I don’t usually like books that are spattered with swear-words but if I worked for the Laundry I would probably swear a lot too. Bob gets to use a bizarre mix of ancient magic and new technology but his life as a spook is far from glamorous. `The Laundry is about procedures and teamwork and protocols.’ Too much of Bob’s time is spent filling in forms in triplicate, dealing with daft Health and Safety Directives and sitting in pointless committee meetings. Fighting eldritch horrors with a basilisk-gun may be dangerous but being harrassed about his time-sheets and expenses claims is even worse. Think your boss is bad? Bob has to cope with lethal team-leaders, Senior Auditors who can compel him to speak the exact truth, and a demonic line-boss who is `an equal opportunities executioner’ prone to turning his enemies into executive toys. Someone I know who works in a department not entirely dissimilar to the Laundry says that Stross has an uncanny grasp of how such organizations function – or misfunction.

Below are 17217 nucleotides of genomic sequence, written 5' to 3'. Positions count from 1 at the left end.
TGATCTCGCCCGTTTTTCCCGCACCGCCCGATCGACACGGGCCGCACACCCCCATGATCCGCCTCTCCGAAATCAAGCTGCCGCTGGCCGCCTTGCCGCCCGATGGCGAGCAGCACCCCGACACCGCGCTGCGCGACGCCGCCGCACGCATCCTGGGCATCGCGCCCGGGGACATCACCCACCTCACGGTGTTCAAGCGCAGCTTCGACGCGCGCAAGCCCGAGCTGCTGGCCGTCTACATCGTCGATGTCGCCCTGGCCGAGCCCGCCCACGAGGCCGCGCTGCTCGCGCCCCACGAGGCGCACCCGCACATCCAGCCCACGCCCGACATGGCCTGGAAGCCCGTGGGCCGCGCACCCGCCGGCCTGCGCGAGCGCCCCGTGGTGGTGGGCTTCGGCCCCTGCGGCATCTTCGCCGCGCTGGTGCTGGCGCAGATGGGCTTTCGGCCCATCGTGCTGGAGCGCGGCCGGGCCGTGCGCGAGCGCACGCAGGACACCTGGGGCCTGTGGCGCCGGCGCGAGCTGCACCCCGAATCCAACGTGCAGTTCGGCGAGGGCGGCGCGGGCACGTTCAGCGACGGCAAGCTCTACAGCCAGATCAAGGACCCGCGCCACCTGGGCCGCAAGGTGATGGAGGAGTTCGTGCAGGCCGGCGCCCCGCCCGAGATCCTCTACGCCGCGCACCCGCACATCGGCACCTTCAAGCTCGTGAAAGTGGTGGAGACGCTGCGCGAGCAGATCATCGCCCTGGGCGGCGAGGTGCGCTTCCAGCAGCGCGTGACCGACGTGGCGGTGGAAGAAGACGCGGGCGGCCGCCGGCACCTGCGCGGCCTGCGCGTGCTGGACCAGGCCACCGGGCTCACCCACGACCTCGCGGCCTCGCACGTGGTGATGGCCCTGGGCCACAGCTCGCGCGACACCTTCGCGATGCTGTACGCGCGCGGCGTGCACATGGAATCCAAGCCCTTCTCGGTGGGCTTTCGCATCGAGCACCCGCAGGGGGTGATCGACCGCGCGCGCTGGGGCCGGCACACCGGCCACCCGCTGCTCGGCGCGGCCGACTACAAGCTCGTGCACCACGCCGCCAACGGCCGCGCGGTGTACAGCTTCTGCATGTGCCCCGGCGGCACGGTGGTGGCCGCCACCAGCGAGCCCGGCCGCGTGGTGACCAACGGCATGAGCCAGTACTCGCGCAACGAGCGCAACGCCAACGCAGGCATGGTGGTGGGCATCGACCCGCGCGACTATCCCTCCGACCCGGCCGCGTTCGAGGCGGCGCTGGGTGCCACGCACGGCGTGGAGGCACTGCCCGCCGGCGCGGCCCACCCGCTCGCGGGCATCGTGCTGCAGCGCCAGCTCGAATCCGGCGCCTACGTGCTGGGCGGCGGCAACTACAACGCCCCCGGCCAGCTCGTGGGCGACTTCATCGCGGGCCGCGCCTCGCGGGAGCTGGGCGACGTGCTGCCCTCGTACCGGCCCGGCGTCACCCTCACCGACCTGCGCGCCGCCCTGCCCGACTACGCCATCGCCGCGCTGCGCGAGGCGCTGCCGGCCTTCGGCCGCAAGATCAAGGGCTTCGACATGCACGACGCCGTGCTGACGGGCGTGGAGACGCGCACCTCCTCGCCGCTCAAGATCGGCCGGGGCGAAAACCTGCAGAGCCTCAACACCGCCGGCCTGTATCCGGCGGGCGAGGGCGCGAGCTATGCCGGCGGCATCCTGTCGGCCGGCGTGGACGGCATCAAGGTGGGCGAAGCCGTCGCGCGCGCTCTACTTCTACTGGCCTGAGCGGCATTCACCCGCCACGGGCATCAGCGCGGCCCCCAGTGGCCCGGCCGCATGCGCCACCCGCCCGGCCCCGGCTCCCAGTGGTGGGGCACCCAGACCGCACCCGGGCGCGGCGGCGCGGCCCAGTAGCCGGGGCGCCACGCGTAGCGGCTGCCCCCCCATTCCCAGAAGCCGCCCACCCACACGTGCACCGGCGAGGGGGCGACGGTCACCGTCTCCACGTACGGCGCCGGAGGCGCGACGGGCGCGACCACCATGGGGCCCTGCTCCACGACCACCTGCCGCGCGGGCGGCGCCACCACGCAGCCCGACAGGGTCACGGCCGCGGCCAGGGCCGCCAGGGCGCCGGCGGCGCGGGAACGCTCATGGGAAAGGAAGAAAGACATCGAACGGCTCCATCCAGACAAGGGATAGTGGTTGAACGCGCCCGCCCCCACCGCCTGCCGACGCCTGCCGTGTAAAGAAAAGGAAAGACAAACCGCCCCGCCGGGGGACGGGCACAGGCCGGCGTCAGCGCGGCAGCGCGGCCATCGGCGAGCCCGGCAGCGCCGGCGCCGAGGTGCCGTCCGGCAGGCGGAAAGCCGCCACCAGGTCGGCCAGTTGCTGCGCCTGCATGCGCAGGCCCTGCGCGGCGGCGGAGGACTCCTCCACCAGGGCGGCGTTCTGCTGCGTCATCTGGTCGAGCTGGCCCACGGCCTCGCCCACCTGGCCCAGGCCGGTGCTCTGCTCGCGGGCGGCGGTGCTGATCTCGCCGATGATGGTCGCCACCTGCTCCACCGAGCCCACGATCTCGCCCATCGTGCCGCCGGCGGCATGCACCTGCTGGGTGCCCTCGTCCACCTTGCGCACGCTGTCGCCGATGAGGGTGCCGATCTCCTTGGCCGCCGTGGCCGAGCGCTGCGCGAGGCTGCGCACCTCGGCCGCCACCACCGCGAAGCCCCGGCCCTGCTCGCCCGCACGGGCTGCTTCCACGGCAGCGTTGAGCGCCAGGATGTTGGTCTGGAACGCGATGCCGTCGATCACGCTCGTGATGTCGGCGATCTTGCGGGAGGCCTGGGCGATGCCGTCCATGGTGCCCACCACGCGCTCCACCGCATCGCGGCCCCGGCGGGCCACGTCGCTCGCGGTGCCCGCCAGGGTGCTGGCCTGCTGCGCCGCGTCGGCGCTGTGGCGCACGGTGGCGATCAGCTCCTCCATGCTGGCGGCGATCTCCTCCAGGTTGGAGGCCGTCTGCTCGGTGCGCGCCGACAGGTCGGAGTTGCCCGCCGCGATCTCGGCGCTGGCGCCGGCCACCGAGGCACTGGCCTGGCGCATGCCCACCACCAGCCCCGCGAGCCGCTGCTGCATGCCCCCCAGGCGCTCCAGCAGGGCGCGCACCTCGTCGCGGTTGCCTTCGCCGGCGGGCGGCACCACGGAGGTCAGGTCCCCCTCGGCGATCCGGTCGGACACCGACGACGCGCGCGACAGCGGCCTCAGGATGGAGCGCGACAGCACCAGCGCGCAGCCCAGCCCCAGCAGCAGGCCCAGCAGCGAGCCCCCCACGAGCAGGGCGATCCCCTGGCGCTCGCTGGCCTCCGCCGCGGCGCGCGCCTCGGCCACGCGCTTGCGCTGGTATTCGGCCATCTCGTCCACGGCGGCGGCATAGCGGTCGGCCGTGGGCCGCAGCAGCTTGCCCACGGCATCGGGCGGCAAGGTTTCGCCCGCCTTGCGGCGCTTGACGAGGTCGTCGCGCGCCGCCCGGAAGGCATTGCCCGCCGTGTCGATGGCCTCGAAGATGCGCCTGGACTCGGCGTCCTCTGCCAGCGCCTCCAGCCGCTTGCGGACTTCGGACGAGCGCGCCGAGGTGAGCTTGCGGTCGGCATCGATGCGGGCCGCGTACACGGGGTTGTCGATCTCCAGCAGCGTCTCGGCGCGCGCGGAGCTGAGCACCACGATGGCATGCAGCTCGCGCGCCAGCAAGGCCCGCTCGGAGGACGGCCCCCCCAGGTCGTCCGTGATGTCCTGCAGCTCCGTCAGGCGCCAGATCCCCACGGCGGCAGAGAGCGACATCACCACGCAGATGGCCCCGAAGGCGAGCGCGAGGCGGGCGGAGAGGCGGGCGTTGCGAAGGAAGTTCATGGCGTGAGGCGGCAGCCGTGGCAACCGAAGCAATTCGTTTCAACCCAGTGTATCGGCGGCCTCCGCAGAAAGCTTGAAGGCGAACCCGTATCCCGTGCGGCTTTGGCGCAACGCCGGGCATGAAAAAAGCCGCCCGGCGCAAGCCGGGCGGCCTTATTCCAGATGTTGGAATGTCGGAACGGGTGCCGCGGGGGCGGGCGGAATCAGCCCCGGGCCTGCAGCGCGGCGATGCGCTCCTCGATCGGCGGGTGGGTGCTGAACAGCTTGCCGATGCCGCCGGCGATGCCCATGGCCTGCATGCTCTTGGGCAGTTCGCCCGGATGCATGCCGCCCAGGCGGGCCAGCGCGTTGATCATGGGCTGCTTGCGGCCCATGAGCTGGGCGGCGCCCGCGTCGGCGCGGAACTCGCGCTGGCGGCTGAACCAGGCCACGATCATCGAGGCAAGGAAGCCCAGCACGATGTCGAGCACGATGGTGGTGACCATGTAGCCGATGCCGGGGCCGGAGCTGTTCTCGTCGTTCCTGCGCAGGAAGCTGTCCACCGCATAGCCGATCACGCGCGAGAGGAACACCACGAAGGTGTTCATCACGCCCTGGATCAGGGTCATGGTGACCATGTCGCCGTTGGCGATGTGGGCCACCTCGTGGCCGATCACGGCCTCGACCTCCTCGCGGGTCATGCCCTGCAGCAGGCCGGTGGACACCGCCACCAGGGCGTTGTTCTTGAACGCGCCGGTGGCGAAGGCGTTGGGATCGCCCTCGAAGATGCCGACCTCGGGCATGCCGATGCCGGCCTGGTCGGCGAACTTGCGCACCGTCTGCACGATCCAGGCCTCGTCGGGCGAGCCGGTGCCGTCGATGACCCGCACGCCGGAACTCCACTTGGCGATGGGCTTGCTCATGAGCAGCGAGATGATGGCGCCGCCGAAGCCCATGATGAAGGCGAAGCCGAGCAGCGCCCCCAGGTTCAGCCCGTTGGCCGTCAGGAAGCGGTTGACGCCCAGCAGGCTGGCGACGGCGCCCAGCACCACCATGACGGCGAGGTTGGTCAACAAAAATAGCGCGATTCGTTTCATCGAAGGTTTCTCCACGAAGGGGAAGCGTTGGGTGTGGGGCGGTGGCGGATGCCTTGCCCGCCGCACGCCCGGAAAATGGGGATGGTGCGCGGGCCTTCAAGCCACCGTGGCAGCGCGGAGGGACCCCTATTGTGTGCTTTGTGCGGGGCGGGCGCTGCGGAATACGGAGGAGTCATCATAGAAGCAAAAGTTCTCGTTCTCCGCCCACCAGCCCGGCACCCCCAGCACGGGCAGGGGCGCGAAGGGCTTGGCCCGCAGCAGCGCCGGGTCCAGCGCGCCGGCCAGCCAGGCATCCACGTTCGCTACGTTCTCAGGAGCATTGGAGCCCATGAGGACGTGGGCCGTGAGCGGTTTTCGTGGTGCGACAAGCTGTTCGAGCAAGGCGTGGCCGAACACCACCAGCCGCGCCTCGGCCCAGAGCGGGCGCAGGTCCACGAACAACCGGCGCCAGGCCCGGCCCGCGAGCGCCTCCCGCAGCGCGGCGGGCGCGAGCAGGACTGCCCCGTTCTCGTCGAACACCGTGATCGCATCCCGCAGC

Bob is a likeable everyman character who tells his own story with self-deprecating humour. He starts as an irresponsible young hacker but has to grow up fast when he learns that his most paranoid nightmares are true. The universe really is out to get him – and everyone else. Bob is absorbed by the establishment but retains enough of his trickster personality to kick against authority. He doesn’t, in the words of a famous slogan spoofed in this novel, `Keep Calm and Carry On’. He usually becomes very upset indeed and then carries on and gets the dangerous jobs done. In `The Rhesus Chart’, Bob is paired-up with a nice moped-riding vicar who has just been conscripted by the Laundry. Yes, Stross is capable of setting up an entire subplot so that he can use the classic line `More tea, vicar’ to maximum comic effect. Yet in this same novel there are poignant passages about Bob and his wife trying to cling on to a normal home life, even though they know that people who constantly deal with the monstrous are liable to become  monsters themselves.